Education, Economic Security, Leadership
I have traveled to Tanzania 8 times, and I have funded my trips either through personal savings, or through fellowships or grants from Harvard University to conduct research and continue my work with AfricAid.
I was 11 years old when I first went to Tanzania, and was struck by the poverty I saw there, particularly among children my own age. I remember buying a t-shirt from a young boy who couldn’t be in school because he had to sell items by the roadside to support his family, and became determined to do something to help. I soon learned that 95% of Tanzanian girls are unable to complete a high school education, mostly because they can’t afford the school fees. As a result, I formed AfricAid (www.africaid.com) when I was 16 to provide educational opportunities to young African women and enable them to transform themselves and their communities.
I’ve now traveled to Tanzania 8 times, including teaching at a girls’ secondary school, and spent 3 weeks in a remote Maasai village filming an ethnographic documentary about the return to the village of its first secondary school graduate. I spent the first half of 2009 conducting focus group discussions and meeting with students, parents, teachers and education officials in Tanzania. But most importantly, I have spent countless hours with the girls AfricAid supports, gaining insight into the challenges they face, and learning from them. Last year, I became AfricAid’s Executive Director, assembling a staff of 5 interns, an IT specialist and volunteer consultants.
There’s nothing more rewarding than coming back here to Tanzania year after year and seeing the young women who AfricAid supports flourish!
When these young women start school, they arrive shy and scared, without any confidence whatsoever. Many are afraid to raise their voice above a whisper. By the time they graduate, they are confident and articulate, and they know exactly what they want to do with their lives. It’s amazing what four years of education can do for a young woman here!
Since I’ve been working in Tanzania for 9 years now, I have seen these young women grow and flourish. Just today, in fact, I met one of the young women I taught in 2005 in the streets of Arusha. She is now in teachers college, training to become a teacher. Just 5 years ago, she had little hope for her future, and now she is going to be reaching hundreds of youth through her work.
This type of work can be tough and exhausting in so many ways, but it’s so important for people to know that, if they stick with it for long enough, they will start to see the results of their efforts – and there is nothing more satisfying than that!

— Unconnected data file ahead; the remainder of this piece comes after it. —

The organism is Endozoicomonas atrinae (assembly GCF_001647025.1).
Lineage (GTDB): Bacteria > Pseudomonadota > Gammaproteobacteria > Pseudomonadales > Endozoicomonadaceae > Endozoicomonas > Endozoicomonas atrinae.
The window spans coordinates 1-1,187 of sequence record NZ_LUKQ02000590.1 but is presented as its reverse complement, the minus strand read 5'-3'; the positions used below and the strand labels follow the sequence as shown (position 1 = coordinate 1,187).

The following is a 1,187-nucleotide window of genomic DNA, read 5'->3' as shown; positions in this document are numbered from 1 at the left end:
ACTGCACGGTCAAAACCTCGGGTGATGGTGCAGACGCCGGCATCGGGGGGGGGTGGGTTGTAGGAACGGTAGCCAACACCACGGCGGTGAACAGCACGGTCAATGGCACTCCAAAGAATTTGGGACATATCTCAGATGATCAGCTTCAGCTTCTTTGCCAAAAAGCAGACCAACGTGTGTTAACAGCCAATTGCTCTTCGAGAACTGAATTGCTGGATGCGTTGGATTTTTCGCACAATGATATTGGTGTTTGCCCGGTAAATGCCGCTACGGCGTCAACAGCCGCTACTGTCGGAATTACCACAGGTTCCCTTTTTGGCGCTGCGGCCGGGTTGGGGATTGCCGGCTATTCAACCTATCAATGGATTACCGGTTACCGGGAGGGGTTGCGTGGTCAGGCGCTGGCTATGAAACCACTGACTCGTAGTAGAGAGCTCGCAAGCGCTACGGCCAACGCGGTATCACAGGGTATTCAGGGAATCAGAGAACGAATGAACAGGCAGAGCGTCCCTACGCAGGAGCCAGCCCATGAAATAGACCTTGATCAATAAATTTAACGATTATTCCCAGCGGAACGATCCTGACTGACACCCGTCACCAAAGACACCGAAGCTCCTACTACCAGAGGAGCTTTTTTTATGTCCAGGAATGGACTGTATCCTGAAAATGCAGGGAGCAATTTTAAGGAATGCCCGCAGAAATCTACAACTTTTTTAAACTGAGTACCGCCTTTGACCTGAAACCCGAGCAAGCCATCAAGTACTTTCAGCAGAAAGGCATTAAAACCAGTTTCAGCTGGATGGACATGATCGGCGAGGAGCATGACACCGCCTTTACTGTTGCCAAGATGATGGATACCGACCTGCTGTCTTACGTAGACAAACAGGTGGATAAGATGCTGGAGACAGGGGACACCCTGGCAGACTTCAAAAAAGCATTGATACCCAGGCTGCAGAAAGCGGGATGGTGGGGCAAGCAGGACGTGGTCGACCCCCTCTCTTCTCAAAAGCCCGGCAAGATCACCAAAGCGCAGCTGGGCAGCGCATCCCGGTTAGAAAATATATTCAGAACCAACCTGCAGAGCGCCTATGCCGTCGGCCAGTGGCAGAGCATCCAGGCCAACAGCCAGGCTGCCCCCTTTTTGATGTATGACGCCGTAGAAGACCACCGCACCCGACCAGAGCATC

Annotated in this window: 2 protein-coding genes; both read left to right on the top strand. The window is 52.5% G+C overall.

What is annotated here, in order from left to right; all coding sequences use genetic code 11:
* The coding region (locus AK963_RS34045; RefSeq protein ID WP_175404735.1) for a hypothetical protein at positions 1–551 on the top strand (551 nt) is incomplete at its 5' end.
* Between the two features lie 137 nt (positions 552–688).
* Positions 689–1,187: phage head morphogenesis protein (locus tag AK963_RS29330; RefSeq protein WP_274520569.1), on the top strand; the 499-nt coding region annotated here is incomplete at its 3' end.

I think that one of the most important things for people to know about this type of work is that there are so many opportunities for true partnerships, and meaningful relationships. I have worked so hard over the past decade to support young women in this country, but they have, in turn, done so much to support me. I have learned an infinite amount from them, so the relationship has really been a two-way street, from which we have both benefited immensely.
We are working hard at AfricAid to create the opportunity for real partnerships, and we are particularly doing that through AfricAid's newest girls' scholarship and leadership training initiative, Kisa Project (http://www.kisaproject.org/), which connects youth and families in this country with young leaders in East Africa – allowing people to develop a meaningful relationship along the way!
There are many ways for people to become involved in AfricAid's work. We are encouraging families, youth groups, school clubs, and office groups to join together to become Kisa sponsors. These sponsors enable a young woman in Tanzania to complete her education, while also completing a 2-year leadership training program that culminates in a community business or service project. Their sponsorship therefore reaches dozens of other young women in the process! Plus, they have the chance to develop a meaningful relationship with their partner student in Tanzania through the Kisa website. To learn more, visit http://www.kisaproject.org/.
For youth, we work hard to support them in their efforts to start an AfricAid club at their school! AfricAid Clubs find creative ways to support students in Tanzania, while also learning about life in Africa and developing critical leadership skills. For more information, visit: http://africaid.com
We also have an ongoing internship program in Colorado for college and graduate-level students interested in learning more about international nonprofit work.